Posted on May 15, 2019

74 Percent of College Men Think Too Many People Are Easily Offended, Poll Finds

Jenni Fink, Newsweek, May 14, 2019

A recent survey has found college students were split along lines of gender and race on issues surrounding free speech rights and potentially offensive language.

The survey, released Monday, was commissioned by the Knight Foundation and carried out by College Pulse. It polled more than 4,000 students enrolled in full-time four-year degree programs. {snip}

Language deemed offensive by students has prompted calls for the resignation of professors, the cancellation of commencement speeches and even violent protests on campuses nationwide.


The majority of students surveyed responded that people didn’t need to be more sensitive with their word choice. Six in 10 said people were too easily offended by the language other people used.

While the overall opinion fell on the side of people being too easily offended, when broken down by gender and race, significant divisions came to light.

Seventy-four percent of college men responded that people were too easily offended, and only 25 percent said people should be careful with their words. The divide in opinion with non-binary students was almost identical, except 74 percent responded that people need to be more careful with their language. Twenty-four percent of non-binary students responded people were too easily offended.

College women were almost evenly split on the subject, with 51 percent saying people were too easily offended and 48 percent agreeing that people should be more careful with their language.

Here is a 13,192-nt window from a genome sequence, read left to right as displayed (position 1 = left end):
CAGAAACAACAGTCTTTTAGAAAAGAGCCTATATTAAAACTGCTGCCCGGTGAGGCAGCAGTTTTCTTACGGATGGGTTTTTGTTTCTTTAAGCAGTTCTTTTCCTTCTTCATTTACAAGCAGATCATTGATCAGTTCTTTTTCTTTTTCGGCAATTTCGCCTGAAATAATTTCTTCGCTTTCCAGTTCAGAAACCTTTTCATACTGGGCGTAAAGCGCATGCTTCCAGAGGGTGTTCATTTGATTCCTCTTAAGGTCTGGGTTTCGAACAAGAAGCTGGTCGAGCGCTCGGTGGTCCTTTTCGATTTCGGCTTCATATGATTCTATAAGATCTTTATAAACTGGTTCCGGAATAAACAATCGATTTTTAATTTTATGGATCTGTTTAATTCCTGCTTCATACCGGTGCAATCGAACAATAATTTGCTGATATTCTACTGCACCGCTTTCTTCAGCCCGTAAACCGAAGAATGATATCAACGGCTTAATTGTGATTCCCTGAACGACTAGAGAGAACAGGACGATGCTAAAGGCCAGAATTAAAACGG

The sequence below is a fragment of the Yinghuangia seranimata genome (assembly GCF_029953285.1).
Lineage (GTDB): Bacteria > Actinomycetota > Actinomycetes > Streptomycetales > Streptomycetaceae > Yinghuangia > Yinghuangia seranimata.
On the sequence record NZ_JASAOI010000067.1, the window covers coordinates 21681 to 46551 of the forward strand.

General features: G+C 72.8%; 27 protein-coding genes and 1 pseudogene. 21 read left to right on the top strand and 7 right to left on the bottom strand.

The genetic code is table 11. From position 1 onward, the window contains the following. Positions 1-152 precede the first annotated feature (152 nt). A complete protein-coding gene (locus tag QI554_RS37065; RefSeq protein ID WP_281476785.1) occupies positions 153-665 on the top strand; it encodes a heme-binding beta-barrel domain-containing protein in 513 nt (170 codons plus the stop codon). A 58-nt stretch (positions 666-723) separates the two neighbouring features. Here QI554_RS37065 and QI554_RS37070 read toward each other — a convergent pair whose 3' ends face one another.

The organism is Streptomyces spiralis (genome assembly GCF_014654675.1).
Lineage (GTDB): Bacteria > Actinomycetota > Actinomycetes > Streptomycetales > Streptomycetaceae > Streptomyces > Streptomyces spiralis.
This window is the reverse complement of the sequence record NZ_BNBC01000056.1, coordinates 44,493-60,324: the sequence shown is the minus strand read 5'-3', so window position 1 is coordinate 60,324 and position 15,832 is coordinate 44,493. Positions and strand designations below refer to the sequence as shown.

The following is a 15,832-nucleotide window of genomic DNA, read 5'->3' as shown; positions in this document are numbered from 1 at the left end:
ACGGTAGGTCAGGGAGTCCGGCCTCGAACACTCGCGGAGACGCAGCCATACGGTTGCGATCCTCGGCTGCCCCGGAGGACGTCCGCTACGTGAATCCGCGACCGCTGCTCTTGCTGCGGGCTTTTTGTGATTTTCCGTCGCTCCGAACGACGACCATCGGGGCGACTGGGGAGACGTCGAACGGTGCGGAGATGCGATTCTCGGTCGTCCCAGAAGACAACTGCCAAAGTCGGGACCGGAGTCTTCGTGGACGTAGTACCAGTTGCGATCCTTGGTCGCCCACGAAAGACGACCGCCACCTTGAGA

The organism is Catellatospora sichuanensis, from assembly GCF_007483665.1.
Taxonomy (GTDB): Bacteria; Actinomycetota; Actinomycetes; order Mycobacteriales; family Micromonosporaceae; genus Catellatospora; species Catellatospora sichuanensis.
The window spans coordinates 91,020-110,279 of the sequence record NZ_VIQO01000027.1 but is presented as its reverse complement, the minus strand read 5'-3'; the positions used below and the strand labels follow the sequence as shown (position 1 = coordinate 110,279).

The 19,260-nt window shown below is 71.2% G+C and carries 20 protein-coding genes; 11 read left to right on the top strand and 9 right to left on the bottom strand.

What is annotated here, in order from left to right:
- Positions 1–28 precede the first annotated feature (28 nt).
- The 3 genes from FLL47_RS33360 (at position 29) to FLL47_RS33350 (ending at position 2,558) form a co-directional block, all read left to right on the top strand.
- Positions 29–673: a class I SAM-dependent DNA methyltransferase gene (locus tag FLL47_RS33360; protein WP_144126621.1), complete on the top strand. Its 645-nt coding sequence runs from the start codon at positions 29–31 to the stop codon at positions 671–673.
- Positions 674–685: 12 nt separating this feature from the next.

The survey’s results were also broken down by race. When respondents were asked if people should be more careful to avoid offending those with different backgrounds, the survey found:

  • Black college students: 57 percent agreed
  • Hispanic college students: 38 percent agreed
  • Asian and Pacific Islander students: 38 percent agreed
  • White students: 35 percent agreed

The majority of religious and nonreligious students disagreed that people need to be more careful about their language, except Jewish students, which responded with a majority of 57 percent that people needed to be more careful.


The belief that campus climate prevented students from voicing their opinions included almost three-fourths of male college students and two-thirds of female college students. Only 43 percent of non-binary students agreed.

Overall the survey concluded that the majority of students supported protecting speech and generally agreed that hate speech should be protected by the First Amendment. {snip}